Coinmama is registered with the Financial Crimes Enforcement Network (FINCEN) in the U.S. This brings in an extra layer of security and credibility into their operations.
Coinmama is a buy-only exchange. So, while you will be able to buy cryptos, you won’t be able to sell and trade them.
The range of coins that you can actually buy from the exchange is pretty limited.
While easy purchase through credit card is extremely appreciated, the flipside is that the fees charged are pretty exorbitant. To use your card, you will have to pay an extra 5% fee on top of the rate that Coinmama charges. However, keep in mind that no matter what exchange you use, buying via credit card will always inflict extra charge.
Speaking of fees, Coinmama also charges an average fee of 5.5% for every transaction you make. The exact fee is dependent on the number of coins you want to buy.
Coinbase Alternatives #2: LocalBitcoins
LocalBitcoin (LBC) is an exchange based out of Helsinki, Finland and has been operational since 2012. The thing that makes LBC unique is the fact that unlike Coinbase and Coinmama, it is not centralized. In fact, it is a P2P Bitcoin exchange. LBC has Bitcoin buyers and sellers in more than 15,000 cities around the world. Traders can trade between themselves by paying in cash or sending money via wire transfer or PayPal or SEPA or direct bank deposit or anything that the seller wants. Registration in the exchange only requires you to use your email ID. However, if you verify your identity, then you will be raising your trust between traders.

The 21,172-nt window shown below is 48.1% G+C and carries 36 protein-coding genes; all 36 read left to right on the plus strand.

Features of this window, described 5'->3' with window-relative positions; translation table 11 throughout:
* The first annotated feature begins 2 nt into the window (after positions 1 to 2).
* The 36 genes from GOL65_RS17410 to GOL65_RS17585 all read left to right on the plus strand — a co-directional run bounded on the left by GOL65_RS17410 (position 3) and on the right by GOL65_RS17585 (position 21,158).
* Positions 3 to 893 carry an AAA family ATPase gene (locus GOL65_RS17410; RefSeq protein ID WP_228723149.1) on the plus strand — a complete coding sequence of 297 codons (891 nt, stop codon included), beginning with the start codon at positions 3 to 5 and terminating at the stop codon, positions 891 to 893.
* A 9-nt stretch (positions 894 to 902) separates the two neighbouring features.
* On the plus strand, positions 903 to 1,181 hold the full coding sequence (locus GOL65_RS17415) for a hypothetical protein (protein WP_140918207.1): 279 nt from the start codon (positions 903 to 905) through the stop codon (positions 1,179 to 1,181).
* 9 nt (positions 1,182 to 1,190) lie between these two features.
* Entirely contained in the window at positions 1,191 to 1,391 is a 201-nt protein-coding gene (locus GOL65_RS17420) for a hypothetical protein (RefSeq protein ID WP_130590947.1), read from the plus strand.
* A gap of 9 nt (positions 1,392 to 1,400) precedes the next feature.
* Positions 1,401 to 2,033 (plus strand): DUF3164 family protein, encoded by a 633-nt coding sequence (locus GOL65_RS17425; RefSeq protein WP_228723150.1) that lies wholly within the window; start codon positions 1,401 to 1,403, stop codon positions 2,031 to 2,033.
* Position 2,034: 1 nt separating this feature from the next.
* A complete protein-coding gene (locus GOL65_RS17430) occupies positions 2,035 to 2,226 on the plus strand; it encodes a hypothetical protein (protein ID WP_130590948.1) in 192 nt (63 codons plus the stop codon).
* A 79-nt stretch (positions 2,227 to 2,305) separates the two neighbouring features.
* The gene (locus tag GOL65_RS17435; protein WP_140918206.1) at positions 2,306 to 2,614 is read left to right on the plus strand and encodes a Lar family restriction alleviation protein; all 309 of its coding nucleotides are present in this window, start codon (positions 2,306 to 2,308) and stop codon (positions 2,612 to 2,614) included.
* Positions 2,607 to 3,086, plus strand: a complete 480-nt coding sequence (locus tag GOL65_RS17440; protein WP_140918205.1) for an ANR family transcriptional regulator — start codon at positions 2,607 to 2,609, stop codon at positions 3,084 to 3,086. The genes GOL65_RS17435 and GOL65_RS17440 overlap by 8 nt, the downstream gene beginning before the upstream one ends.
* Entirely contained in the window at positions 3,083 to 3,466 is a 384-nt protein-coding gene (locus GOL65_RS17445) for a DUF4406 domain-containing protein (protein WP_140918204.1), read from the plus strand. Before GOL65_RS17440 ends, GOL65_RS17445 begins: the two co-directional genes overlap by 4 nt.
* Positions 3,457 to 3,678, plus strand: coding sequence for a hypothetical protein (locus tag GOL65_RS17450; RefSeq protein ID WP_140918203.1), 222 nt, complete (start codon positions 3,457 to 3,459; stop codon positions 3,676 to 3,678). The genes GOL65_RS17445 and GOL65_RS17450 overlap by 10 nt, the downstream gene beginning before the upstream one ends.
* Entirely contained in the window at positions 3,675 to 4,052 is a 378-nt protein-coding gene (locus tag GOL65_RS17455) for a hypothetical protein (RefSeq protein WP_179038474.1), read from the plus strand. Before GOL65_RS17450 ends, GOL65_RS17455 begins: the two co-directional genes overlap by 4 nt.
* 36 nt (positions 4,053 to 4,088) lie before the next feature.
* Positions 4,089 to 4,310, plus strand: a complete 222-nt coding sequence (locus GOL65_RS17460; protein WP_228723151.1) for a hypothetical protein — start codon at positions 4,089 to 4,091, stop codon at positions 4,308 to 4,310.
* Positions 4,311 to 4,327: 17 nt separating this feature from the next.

You may be a bit wary of LocalBitcoin’s security and credibility since it is a peer-to-peer system. However, they are taking plenty of security measures which should put your mind at rest.
LBC uses 2-factor authentication or 2FA to add extra security. This is a handy addition which will help prevent account hacks. This feature is not activated by default. It has to be done by the user.
LBC will keep a record of the IP address of the computer which was used for account creation. The exchange will also keep a record of the browser which is constantly used for logging into the account. If the user uses a new IP address (say they move to a new location), then a verification process is done via email to confirm identity.